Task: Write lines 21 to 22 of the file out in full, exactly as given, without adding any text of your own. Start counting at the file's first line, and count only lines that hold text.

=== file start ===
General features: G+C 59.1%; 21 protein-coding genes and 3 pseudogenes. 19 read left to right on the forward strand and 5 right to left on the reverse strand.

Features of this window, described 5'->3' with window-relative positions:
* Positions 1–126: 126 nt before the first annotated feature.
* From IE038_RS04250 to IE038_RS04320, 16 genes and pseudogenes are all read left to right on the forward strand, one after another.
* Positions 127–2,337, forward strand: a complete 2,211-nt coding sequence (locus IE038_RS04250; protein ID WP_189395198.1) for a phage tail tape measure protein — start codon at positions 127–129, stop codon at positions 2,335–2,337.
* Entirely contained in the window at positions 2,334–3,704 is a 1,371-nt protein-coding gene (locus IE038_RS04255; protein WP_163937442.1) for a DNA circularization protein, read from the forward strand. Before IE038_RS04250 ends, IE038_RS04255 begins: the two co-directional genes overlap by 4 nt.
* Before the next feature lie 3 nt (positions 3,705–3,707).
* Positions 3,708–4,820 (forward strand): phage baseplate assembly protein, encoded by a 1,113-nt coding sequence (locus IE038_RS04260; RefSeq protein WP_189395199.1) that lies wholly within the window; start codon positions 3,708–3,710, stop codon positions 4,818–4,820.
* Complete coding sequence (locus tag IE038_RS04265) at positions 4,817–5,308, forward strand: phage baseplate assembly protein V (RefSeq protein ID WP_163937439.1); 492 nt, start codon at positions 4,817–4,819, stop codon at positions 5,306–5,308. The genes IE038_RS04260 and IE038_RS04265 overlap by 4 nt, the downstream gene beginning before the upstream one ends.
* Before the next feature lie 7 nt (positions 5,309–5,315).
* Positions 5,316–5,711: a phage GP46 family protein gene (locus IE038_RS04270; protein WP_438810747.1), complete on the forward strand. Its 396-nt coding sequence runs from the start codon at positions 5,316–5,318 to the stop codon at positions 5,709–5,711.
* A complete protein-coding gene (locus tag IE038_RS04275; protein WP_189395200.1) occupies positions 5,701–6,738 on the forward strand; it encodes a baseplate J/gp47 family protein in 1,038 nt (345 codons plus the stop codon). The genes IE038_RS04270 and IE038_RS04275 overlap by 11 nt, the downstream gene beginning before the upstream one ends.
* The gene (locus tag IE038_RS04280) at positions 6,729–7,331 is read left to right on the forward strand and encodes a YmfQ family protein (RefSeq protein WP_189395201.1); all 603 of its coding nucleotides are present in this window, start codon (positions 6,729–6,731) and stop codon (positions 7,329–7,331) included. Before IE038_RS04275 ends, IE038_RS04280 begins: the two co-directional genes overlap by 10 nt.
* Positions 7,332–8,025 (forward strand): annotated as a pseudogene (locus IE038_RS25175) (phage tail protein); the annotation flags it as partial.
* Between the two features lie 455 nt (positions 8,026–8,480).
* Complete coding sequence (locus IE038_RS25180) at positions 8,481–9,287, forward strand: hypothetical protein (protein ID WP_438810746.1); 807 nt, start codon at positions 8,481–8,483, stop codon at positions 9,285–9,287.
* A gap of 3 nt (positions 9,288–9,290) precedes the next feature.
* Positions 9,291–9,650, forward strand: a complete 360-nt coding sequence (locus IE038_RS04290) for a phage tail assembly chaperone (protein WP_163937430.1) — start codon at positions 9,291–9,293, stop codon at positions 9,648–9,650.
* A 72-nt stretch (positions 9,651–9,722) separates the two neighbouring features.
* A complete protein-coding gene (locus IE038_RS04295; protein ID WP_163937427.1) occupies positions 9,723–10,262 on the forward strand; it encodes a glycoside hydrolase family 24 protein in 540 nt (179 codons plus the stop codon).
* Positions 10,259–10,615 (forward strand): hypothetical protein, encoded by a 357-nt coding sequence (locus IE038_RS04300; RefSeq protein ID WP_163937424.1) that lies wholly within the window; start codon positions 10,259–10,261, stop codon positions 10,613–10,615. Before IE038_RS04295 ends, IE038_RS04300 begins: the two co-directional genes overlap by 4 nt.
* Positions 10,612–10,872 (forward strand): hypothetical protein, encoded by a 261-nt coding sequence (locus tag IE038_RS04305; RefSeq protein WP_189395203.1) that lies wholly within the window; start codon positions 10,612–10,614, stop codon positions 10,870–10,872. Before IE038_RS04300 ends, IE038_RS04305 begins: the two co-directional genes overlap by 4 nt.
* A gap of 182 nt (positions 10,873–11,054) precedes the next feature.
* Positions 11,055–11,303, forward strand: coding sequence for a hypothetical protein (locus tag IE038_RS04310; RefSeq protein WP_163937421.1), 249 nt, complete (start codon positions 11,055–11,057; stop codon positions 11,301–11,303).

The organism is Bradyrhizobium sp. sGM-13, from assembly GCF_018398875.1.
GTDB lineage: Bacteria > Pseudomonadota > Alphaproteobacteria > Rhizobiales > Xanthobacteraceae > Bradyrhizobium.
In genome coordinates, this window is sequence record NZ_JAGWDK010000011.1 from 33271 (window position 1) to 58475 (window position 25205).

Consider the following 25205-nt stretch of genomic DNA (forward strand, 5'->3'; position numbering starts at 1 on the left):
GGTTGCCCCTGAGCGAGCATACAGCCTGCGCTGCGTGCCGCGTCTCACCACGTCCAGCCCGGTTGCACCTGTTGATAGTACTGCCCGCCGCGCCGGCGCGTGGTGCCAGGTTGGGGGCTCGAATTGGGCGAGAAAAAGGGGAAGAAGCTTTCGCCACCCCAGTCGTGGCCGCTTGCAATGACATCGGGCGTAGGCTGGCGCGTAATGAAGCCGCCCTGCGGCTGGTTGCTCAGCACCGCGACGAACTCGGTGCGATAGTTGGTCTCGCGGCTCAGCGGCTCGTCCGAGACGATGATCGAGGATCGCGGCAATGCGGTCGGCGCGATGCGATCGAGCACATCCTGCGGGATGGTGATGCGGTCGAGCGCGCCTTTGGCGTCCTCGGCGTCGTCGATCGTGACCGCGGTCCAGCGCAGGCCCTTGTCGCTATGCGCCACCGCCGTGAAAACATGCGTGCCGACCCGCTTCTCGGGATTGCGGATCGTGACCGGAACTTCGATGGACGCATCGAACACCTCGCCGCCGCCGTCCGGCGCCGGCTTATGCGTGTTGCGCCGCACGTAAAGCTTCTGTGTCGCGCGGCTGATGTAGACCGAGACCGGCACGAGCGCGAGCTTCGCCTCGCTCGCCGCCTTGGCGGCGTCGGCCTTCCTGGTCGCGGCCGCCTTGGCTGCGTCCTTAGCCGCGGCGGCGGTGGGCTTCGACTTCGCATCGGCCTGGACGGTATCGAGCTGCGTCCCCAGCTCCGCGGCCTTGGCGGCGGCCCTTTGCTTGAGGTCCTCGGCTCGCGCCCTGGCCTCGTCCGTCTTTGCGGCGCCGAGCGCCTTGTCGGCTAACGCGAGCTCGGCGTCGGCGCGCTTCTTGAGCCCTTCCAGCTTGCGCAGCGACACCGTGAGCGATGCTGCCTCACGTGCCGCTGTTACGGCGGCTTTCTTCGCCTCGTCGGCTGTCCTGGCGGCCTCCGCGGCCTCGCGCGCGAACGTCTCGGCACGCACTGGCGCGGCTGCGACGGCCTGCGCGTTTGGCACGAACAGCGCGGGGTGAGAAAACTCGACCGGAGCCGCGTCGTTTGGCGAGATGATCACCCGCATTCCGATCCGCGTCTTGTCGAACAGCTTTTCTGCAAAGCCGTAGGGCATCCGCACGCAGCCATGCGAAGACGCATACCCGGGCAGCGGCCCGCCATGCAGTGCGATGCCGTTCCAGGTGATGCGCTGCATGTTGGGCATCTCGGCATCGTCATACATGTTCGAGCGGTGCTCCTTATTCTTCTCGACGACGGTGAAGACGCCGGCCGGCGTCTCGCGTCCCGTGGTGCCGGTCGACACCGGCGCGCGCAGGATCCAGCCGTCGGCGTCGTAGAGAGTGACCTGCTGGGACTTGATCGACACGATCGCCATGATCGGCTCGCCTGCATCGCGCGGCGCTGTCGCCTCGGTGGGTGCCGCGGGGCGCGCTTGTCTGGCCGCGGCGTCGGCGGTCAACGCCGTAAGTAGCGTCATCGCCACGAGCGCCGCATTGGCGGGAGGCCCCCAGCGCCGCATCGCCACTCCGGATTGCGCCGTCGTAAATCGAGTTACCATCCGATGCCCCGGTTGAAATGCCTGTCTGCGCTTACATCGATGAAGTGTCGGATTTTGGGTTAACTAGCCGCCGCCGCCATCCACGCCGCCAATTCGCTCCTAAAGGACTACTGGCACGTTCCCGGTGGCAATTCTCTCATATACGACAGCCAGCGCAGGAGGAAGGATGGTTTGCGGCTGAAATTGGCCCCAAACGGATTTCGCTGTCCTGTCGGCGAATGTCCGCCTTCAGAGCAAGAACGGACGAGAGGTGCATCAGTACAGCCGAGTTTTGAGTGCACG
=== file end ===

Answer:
* Positions 10,259–10,615 (forward strand): hypothetical protein, encoded by a 357-nt coding sequence (locus IE038_RS04300; RefSeq protein ID WP_163937424.1) that lies wholly within the window; start codon positions 10,259–10,261, stop codon positions 10,613–10,615. Before IE038_RS04295 ends, IE038_RS04300 begins: the two co-directional genes overlap by 4 nt.
* Positions 10,612–10,872 (forward strand): hypothetical protein, encoded by a 261-nt coding sequence (locus tag IE038_RS04305; RefSeq protein WP_189395203.1) that lies wholly within the window; start codon positions 10,612–10,614, stop codon positions 10,870–10,872. Before IE038_RS04300 ends, IE038_RS04305 begins: the two co-directional genes overlap by 4 nt.